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EQ after a volume pedal? Does resolution decrease???

karmar

Member
Imagine an EQ in a chain AFTER a volume pedal. When the pedal is backed off, the signal is reduced into the filter and - since the signal voltage is divided up into discrete steps at digitization, the filter does not have as much data/information to process - a resolution problem. Even if the various numeric values are simply reduced digitally, you end up with less resolution in your signal after the volume pedal because the signal is limited by its bit depth - when your volume pedal gets REALLY small you are down to 1 bit of resolution you are trying to process and extract frequency information! So I am wondering if, in the AxeFx internal processes, does the signal actually get reduced in size when you put a volume pedal in a chain - or does the Axe retain all of the information in the full sized signal, and apply an analog volume reduction at the point of digital to analog conversion. My bet is that they retain the full information for processing precision - but I am curious how they actually do it.... If they do it like I think, then it doesnt matter whether the pedal is before or after the EQ - but if the numbers actually get reduced going into the EQ processor as the chain diagram suggests, then I need to keep my volume pedal as the last thing in my chain! (otherwise the quality of the EQ - or reverb or whatever - suffers from resolution deficiency downstream in the chain when you have a low level from your volume pedal)
 

karmar

Member
OK... Thanks! So that takes care of the precision for small numbers - so the mathematical transformations in the blocks just continue to operate on the minuscule values to the same precision using floating point - that makes sense... But it raises a new question - since all the numbers are floating point, why do blocks clip when numbers get too big? It seems like the processor should just deal with the large numbers using floating point in the same way it deals with small numbers... Is the red-line clipping an artifact that is programmed in to keep users from having unrealistic levels at the end of their chains when the digital needs to be converted to analog?
 

yeky83

Power User
OK... Thanks! So that takes care of the precision for small numbers - so the mathematical transformations in the blocks just continue to operate on the minuscule values to the same precision using floating point - that makes sense... But it raises a new question - since all the numbers are floating point, why do blocks clip when numbers get too big? It seems like the processor should just deal with the large numbers using floating point in the same way it deals with small numbers... Is the red-line clipping an artifact that is programmed in to keep users from having unrealistic levels at the end of their chains when the digital needs to be converted to analog?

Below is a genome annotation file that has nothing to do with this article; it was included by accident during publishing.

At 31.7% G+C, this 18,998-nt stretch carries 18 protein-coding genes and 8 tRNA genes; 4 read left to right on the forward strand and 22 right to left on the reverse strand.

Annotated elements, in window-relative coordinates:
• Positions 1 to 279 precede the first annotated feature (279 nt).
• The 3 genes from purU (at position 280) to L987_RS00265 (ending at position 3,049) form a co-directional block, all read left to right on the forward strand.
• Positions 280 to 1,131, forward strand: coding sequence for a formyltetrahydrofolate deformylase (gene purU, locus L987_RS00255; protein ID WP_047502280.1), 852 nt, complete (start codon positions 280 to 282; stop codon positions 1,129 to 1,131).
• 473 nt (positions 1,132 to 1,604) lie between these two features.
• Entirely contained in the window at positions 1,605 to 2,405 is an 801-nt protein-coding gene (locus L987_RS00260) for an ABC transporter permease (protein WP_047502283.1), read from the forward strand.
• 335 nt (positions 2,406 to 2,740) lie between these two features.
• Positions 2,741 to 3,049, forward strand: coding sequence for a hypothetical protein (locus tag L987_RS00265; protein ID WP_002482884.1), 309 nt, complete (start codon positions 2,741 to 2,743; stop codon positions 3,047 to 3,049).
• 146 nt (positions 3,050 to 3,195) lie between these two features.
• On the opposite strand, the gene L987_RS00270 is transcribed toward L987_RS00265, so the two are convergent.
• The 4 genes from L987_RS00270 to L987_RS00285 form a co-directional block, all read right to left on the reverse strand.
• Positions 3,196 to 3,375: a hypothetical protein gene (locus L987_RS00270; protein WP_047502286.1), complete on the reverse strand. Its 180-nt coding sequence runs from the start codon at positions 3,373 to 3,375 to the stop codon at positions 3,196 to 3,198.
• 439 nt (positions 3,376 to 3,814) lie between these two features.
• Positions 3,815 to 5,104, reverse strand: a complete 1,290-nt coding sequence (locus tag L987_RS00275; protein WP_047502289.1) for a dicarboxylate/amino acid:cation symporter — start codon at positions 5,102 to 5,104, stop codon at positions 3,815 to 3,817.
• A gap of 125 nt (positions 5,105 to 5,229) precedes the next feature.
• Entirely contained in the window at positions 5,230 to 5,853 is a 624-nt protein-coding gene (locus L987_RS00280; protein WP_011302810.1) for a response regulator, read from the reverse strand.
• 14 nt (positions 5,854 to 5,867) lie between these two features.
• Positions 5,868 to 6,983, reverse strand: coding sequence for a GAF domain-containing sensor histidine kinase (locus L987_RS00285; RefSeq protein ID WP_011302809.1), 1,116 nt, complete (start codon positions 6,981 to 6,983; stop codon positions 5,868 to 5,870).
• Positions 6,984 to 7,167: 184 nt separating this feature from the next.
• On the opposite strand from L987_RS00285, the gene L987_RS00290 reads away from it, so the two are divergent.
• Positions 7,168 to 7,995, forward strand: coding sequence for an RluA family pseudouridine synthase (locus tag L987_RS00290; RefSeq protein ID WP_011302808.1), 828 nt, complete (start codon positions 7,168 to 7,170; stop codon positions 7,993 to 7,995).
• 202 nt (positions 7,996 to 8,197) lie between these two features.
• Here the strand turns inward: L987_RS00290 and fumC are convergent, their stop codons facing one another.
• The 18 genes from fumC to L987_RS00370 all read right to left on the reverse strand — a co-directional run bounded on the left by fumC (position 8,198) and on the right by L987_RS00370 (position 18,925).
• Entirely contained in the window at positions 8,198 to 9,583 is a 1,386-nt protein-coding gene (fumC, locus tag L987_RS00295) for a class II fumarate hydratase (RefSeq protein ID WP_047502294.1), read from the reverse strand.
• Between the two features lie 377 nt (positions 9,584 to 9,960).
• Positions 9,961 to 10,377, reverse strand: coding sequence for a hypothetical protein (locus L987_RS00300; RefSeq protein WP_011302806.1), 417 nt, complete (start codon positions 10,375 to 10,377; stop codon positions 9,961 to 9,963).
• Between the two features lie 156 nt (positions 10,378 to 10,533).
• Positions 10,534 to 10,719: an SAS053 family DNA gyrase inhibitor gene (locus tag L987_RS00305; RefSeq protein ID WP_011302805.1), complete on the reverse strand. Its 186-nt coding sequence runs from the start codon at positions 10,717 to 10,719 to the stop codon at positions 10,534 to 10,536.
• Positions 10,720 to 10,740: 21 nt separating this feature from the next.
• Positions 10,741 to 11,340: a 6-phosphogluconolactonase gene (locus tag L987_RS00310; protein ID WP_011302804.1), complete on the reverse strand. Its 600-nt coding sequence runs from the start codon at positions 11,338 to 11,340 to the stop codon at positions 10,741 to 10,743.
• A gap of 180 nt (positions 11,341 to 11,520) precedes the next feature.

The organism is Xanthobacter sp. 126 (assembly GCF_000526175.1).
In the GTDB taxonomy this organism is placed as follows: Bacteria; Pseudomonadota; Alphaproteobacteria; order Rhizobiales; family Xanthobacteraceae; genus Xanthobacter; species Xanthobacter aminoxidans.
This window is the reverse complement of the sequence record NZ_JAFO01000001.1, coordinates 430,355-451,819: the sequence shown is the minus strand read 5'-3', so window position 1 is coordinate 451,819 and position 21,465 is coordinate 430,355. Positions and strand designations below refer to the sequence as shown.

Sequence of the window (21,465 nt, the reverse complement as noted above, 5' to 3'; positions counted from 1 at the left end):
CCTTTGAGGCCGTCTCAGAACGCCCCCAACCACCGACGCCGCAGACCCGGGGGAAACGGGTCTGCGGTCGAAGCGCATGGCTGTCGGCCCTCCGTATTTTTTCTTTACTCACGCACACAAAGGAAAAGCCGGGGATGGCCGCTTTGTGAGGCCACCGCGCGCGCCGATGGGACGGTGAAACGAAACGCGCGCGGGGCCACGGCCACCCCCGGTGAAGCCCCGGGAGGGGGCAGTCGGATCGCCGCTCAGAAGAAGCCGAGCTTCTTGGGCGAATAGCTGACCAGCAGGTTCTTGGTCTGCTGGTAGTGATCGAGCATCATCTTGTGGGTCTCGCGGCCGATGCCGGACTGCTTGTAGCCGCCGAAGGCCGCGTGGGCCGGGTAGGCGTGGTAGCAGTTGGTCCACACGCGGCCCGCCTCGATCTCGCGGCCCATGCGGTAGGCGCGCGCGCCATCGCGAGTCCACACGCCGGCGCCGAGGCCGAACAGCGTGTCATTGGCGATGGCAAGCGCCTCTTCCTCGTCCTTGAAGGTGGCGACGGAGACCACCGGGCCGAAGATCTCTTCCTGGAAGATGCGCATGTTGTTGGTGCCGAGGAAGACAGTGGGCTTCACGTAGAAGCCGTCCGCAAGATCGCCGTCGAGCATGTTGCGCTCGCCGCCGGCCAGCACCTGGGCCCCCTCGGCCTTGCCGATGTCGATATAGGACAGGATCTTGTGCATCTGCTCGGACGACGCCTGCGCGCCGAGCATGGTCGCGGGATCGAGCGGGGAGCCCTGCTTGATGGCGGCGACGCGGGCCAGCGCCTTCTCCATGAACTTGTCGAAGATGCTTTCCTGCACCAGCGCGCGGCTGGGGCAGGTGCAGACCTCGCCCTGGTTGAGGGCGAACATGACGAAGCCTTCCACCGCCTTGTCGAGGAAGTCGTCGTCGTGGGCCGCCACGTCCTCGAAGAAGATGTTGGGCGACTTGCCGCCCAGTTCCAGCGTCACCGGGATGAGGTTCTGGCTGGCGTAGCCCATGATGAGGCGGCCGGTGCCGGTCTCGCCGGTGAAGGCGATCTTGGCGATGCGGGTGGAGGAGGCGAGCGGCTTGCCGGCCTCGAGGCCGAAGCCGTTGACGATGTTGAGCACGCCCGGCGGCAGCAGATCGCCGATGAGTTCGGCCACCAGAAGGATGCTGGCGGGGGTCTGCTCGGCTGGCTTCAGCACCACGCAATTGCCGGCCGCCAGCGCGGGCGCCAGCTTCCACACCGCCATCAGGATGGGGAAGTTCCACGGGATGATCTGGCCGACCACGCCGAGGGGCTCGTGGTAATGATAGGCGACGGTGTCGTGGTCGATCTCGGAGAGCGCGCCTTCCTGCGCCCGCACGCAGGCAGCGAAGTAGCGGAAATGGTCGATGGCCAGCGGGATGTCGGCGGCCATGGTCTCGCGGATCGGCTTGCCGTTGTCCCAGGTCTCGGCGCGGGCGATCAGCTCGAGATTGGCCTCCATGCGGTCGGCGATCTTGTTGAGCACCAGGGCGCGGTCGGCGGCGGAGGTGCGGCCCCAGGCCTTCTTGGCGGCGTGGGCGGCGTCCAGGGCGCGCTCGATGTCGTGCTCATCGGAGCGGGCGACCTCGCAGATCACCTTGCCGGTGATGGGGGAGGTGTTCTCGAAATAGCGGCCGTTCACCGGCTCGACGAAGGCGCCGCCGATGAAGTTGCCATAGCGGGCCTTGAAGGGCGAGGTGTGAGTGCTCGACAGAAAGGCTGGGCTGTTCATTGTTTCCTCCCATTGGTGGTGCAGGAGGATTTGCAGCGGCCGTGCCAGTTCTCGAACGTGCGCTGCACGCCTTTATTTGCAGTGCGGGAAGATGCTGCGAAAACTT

Blocks don't clip, virtually impossible:
https://forum.fractalaudio.com/threads/can-internal-clipping-occur.47224/#post-615288
 

karmar

Member
Thanks for the reference! When I notice clipping, I am pretty sure it is always in the delay as has been discussed in the AxeII thread you sent (I still want to confirm when I get time...) So the red-lining we see with the level meters in the layout view is just as a guide for us to help us end up with the proper level at the end of our chain? (and to avoid clipping in the delay block as was discussed)
 

FractalAudio

Administrator
Fractal Audio Systems
Moderator
OK... Thanks! So that takes care of the precision for small numbers - so the mathematical transformations in the blocks just continue to operate on the minuscule values to the same precision using floating point - that makes sense... But it raises a new question - since all the numbers are floating point, why do blocks clip when numbers get too big? It seems like the processor should just deal with the large numbers using floating point in the same way it deals with small numbers... Is the red-line clipping an artifact that is programmed in to keep users from having unrealistic levels at the end of their chains when the digital needs to be converted to analog?
Some blocks have clipping simulation, the delay blocks among others. This simulates the input of the delay line being overdriven (like a real analog delay). It also prevents runaway if the feedback is >= 100%.
 
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